Misdemeanor court, where trespassing won’t get you life (sorry, neighbor)
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An old woman hobbles in to Cook County Circuit Judge Daniel Gallagher’s courtroom, clinging to her cane and a vain hope that a neighbor who has been trespassing on her property will get locked up.
She sits at the front of the courtroom. A few rows back is the source of her consternation — all 5-feet-3 and 105 pounds of her, with salt-and-pepper hair pulled back in a bun.
Elsewhere in the courtroom, a man with a shaved head belches loudly enough to get the attention of everyone around. And another man, with scarecrow hair, begins to nod off till a courtroom deputy slaps her hand against a clipboard to rouse him and says sharply, “Sir, wake up!”
It’s another day in Branch 23 misdemeanor court at 5555 W. Grand on the Northwest Side, one of five branch courts across Chicago, where every morning an often-sad pageant of humanity unfolds. Brawlers, drunks, thieves, prostitutes and the homeless shuffle in. Most will face fines, community service, maybe a few days in jail for their transgressions.
Nine miles from here, the Leighton Criminal Courthouse at 26th and California is where most of the big criminal cases in Chicago are heard. Like the murder trial of Jason Van Dyke, the white Chicago cop convicted of wrongfully killing a black teenager. His trial packed the courtroom with reporters and the curious. In Judge Gallagher’s misdemeanor court, there usually are only the spiders dangling from cobwebbed windows to bear witness.
Much that happens here stems from long-running disputes. They pit neighbor versus neighbor or one member of a couple against the other, says Dawn Projansky, a defense lawyer who worked misdemeanor court as an assistant public defender early in her career.
“If we didn’t have feuding neighbors or feuding family members, what would we do all day? That sums up misdemeanor court,” Projansky says.
Jeffrey Granich, a lawyer who often handles cases in criminal court and federal court, where more is at stake, likes the change of pace misdemeanor court brings.
“It’s not your average convicted felon,” Granich says of cases he’s taken on in misdemeanor court. “I’ve represented teachers, professionals, lawyers, doctors.”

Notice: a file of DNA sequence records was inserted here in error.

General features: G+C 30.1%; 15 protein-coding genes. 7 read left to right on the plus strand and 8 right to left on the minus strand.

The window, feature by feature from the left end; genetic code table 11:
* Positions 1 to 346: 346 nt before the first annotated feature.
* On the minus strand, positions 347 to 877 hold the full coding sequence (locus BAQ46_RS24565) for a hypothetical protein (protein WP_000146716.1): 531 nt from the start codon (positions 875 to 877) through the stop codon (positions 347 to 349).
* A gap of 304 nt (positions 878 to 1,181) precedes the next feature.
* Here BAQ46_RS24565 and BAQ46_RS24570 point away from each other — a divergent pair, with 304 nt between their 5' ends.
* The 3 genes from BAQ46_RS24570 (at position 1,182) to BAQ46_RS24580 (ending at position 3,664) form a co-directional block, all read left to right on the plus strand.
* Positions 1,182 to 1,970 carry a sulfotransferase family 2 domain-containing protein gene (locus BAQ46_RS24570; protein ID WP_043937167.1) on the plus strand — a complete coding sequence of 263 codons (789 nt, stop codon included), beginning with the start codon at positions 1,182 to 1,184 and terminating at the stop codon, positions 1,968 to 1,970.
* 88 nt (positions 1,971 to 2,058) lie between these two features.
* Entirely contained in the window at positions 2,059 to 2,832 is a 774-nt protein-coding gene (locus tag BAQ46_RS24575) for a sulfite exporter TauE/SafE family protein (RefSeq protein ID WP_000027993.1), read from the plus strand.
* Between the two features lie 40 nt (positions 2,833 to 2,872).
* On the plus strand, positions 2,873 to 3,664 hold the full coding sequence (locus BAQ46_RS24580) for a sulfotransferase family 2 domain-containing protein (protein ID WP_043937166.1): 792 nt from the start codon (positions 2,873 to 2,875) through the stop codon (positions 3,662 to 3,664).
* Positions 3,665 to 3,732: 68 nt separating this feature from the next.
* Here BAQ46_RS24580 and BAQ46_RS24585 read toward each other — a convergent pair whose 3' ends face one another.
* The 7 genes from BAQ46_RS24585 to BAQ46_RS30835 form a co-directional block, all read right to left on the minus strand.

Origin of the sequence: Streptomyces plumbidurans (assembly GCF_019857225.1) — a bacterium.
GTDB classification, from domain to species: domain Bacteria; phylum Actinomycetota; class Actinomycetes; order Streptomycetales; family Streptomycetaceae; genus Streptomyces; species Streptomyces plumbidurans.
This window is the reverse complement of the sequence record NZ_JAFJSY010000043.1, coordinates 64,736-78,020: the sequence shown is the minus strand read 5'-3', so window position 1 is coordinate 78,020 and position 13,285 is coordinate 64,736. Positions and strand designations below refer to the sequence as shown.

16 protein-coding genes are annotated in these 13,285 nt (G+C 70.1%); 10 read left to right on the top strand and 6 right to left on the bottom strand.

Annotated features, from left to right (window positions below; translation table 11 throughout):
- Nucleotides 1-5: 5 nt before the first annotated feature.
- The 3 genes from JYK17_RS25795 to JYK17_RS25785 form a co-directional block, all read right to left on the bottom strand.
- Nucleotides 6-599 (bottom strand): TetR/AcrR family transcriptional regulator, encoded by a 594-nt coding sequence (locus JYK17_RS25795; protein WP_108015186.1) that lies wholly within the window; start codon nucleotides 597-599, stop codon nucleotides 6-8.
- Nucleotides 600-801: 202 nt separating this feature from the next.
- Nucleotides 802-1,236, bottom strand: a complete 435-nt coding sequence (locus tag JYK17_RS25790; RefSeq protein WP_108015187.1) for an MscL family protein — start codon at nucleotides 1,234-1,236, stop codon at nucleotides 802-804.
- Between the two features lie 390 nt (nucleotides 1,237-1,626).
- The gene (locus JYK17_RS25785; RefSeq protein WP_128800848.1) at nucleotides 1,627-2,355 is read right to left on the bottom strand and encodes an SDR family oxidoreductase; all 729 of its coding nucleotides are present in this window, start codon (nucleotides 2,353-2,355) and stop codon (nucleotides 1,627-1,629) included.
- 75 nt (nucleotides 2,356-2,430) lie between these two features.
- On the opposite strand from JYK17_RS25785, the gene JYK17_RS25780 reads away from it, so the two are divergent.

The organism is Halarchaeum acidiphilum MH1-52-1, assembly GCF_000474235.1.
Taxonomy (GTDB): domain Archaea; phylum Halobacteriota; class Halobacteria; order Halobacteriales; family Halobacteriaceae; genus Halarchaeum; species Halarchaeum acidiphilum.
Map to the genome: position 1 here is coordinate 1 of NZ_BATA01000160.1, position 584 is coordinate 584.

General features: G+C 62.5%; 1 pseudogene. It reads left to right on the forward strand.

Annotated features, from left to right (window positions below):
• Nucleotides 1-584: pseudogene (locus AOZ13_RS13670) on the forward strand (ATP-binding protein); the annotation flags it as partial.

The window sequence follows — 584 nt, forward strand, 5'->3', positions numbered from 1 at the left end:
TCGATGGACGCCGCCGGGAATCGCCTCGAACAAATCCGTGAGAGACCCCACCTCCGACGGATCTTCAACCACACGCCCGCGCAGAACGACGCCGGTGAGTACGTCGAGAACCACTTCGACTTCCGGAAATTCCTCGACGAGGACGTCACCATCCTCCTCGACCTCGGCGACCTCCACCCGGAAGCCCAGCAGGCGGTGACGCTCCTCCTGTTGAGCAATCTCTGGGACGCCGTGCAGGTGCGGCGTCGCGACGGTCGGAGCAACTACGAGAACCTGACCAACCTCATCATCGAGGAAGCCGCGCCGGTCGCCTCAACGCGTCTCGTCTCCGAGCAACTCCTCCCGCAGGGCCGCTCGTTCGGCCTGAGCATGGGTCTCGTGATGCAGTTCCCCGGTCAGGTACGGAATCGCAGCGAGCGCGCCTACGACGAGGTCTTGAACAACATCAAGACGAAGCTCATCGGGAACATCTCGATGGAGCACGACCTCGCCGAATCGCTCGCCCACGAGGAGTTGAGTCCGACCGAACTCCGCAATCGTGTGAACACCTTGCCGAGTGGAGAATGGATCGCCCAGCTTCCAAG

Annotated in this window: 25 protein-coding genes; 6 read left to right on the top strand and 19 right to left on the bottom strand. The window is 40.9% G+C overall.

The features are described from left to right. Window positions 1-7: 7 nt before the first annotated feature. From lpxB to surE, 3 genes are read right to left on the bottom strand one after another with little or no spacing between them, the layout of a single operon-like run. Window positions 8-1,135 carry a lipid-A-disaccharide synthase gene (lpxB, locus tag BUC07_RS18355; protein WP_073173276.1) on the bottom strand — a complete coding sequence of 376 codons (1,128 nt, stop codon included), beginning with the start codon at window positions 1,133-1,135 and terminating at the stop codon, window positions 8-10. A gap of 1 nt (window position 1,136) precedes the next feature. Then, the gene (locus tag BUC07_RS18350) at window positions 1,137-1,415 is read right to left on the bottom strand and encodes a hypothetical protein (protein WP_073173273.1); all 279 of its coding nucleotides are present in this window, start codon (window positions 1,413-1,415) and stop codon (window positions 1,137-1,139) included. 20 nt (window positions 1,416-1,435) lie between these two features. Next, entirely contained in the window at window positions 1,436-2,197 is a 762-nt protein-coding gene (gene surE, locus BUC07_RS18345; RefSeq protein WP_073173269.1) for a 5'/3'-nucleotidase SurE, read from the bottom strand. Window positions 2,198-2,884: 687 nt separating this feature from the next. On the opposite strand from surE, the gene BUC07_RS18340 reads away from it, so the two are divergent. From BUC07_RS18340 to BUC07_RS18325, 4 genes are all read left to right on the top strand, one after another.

On this particular day in Branch 23, the docket is filled with cases involving assaults, disorderly conduct, trespassing.
From time to time, a shout or the jangle of handcuffs is heard from behind the door to the judge’s right. But Gallagher, who once worked in the public defender’s office, pays that no mind.
He is unfailingly polite — until from somewhere in his courtroom a cellphone blares. “Next one that goes off is mine,” he says.
At one point, a stick of a woman steps up before him. Facing a minor charge, she already has done her community service.
“You’re going to get the case dismissed,” the judge says, smiling. “I’m really thrilled. You’ve finished early.”
Then, he notices the papers in front of him wrongly show she was charged with animal cruelty and says he’ll get that fixed. “I don’t want her to be accused of torturing animals or something ridiculous,” Gallagher says.
A young woman seems agitated at waiting and curses. The judge notices her and asks why she’s there. She tells him.
“You’re here four hours early,” Gallagher says. “You’re going to have to wait until 1 p.m.”
With another curse, she walks out.
The hours grind past for the old woman with the cane. Finally, the judge calls the name of the accused in the case she came to court for.
“Here!” a soft voice calls from the back of the courtroom. It’s the woman with her hair in a bun, who looks like she could be a retired grade-school teacher.
“I see you. How are you?” Gallagher says as she steps forward carrying two bulging grocery bags.
“I’m fine. How are you?” she says, with a nervous smile.
She’s charged with trespassing on the property of the older woman, who was her neighbor on the Northwest Side. But no matter what her old neighbor might wish for her, for this she will not face life in prison. The maximum is one year.
She won’t do a day. She pleads guilty, and the judge gives her four months of community supervision and tells her to stay away from the old woman.
She tells him she’s now homeless. And winter will be here soon.
Gallagher offers the names of programs that might be able to help her.
And he tells her: “It’s going to get cold. There is no reason to sit in the cold. You can always comes and sit in my courtroom.”